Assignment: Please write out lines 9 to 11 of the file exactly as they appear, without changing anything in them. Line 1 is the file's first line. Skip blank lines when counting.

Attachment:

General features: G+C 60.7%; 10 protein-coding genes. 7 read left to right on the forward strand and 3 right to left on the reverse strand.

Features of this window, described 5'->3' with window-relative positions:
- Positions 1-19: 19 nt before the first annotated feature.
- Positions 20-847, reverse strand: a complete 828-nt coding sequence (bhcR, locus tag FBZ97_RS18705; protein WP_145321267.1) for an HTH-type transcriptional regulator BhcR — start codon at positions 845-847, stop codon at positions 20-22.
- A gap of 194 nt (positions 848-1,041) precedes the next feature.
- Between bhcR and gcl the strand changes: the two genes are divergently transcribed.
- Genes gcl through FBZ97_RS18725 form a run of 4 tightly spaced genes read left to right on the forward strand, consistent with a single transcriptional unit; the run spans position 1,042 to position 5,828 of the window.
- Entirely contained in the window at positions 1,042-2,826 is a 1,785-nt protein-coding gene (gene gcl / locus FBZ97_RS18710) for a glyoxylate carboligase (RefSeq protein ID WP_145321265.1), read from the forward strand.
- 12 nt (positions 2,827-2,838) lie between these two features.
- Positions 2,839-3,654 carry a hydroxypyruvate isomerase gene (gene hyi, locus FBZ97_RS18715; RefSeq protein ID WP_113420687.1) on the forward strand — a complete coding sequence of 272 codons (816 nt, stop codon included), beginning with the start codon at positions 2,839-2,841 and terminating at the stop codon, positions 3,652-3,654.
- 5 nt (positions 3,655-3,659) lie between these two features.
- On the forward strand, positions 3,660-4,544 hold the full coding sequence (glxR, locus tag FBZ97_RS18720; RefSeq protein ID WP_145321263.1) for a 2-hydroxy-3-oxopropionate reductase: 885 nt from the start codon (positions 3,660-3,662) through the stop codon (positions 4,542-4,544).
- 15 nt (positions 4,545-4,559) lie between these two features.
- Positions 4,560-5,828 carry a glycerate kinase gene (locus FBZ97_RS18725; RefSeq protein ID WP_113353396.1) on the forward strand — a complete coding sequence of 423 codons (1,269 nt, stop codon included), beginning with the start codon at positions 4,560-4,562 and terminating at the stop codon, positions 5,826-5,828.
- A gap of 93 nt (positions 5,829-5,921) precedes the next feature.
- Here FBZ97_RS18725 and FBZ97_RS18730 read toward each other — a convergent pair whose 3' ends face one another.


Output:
- 12 nt (positions 2,827-2,838) lie between these two features.
- Positions 2,839-3,654 carry a hydroxypyruvate isomerase gene (gene hyi, locus FBZ97_RS18715; RefSeq protein ID WP_113420687.1) on the forward strand — a complete coding sequence of 272 codons (816 nt, stop codon included), beginning with the start codon at positions 2,839-2,841 and terminating at the stop codon, positions 3,652-3,654.
- 5 nt (positions 3,655-3,659) lie between these two features.